Academic journal article
By Ameli, Omid; Newbrander, William
Bulletin of the World Health Organization , Vol. 86, No. 12
The desire to extend access to basic health services to as much of the population as possible is shared by many post-conflict countries, where morbidity and mortality are often high. While controlling disease outbreaks and reducing mortality must be the immediate focus in many post-conflict states, it is also imperative to plan for the longer-term development of the health system and to help restore civil society and the legitimacy of the government by providing basic services, including health services. (1) This often involves developing the health system so that it can provide basic services to many more people. (2) In Afghanistan, for instance, less than 10% of the population had access to basic health services in 2003, according to government estimates. (3)
After the fall of the Taliban in 2001, Afghanistan had some of the worst health indicators ever recorded in the world. In 2002 the maternal mortality rate exceeded 1600 per 100 000 live births, reaching 2200 per 100 000 in some parts of the country. (4) The infant mortality rate was estimated to be 165 per 1000 live births, and 257 children per 1000, more than one in four, died before the age of 5 years. (5) Health facilities had been damaged or destroyed during the years of fighting and, in many rural areas, neither facilities nor trained health workers were available. (6)
To improve the health situation rapidly, the Ministry of Public Health (MOPH) of Afghanistan developed the Basic Package of Health Services (BPHS) to deal with those areas in which the country faced its most pressing health-related problems: maternal and neonatal health, child health and immunization, nutrition, communicable diseases, mental health, disabilities and the regular supply of essential medicines. The package reflected priorities for promoting health and rebuilding the health system. A central principle of the BPHS was equity, meaning that the BPHS would be extended to as many people as possible throughout the country.
Because of high maternal, infant and child mortality rates and lack of access to basic services, the MOPH and major donors in the health sector--the United States Agency for International Development (USAID), the European Commission and The World Bank--were most interested in helping to extend access to primary health care, especially for women and children. The BPHS was viewed as the best way to achieve this in a planned and coordinated manner that would address the major health problems faced by Afghanistan. At the MOPH's direction, the donors took responsibility for funding health services and development activities in different provinces, thereby covering the entire country. The MOPH remained the steward and overseer of the health system and directed efforts to improve it.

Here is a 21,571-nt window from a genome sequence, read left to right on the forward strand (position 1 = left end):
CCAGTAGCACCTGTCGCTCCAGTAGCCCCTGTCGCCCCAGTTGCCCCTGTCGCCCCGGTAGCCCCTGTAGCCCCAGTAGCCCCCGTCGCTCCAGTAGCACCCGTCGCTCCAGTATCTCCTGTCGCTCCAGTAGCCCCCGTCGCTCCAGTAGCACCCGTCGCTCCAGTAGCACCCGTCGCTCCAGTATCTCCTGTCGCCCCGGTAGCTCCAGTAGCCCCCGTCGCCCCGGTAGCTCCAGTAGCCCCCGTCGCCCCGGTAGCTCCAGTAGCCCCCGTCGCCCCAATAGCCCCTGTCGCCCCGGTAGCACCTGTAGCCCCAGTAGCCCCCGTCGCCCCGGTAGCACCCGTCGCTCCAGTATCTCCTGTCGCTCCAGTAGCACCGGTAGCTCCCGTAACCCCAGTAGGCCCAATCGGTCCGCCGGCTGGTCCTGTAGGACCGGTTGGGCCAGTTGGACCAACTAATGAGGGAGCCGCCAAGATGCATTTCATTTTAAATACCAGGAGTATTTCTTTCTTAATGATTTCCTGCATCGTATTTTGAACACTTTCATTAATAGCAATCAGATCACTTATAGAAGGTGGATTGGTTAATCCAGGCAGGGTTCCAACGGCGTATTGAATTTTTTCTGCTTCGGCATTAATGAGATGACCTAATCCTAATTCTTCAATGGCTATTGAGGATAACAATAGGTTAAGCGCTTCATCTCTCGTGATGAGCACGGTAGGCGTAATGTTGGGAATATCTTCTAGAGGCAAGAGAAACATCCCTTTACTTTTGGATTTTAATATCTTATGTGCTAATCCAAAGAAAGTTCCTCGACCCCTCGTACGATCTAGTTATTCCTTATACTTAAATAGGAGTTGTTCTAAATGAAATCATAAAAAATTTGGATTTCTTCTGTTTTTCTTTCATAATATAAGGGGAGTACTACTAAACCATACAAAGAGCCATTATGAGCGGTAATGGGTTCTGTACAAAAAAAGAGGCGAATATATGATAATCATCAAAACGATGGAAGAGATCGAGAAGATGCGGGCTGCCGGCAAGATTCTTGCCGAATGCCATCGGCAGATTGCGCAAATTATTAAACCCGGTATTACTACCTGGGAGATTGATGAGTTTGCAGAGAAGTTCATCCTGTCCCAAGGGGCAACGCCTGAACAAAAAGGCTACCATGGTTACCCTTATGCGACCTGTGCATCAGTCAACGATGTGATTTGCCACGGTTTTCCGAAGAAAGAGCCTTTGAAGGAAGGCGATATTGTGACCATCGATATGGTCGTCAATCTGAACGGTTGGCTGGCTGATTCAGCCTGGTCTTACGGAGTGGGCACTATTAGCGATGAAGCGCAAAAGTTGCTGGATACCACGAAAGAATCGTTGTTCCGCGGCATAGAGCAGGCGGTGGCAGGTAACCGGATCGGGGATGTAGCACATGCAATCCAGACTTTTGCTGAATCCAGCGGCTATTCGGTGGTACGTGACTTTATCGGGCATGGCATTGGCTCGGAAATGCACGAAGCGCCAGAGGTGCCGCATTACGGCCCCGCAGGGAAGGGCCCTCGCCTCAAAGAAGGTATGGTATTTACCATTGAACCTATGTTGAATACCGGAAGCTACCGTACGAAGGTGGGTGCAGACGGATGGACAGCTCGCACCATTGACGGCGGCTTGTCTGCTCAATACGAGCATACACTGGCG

When donors were considering funding for this major undertaking, they needed an estimate of costs to determine the feasibility of extending access to the BPHS. In 2002, despite a paucity of data, a cost analysis was conducted to determine how much funding the donors would need to provide. Newbrander et al. estimated the cost of the BPHS to be 4.50 US dollars (US$) per capita, (7) which the donors considered reasonable.
In USAID-funded provinces, the non-profit international health organization Management Sciences for Health (MSH) worked with the MOPH and USAID to help establish the BPHS through contracting with national and international nongovernmental organizations (NGOs). Liu et al. found that contracting out has enabled various countries, including post-conflict states, to improve access to health services. (8) They concluded, however, that the information available on the performance and universality of access under such contracts was inadequate for evaluating the effectiveness of contracting. Loevinsohn & Harding found, on the other hand, that contracting out health services in developing countries had positive results, including the expansion of access. …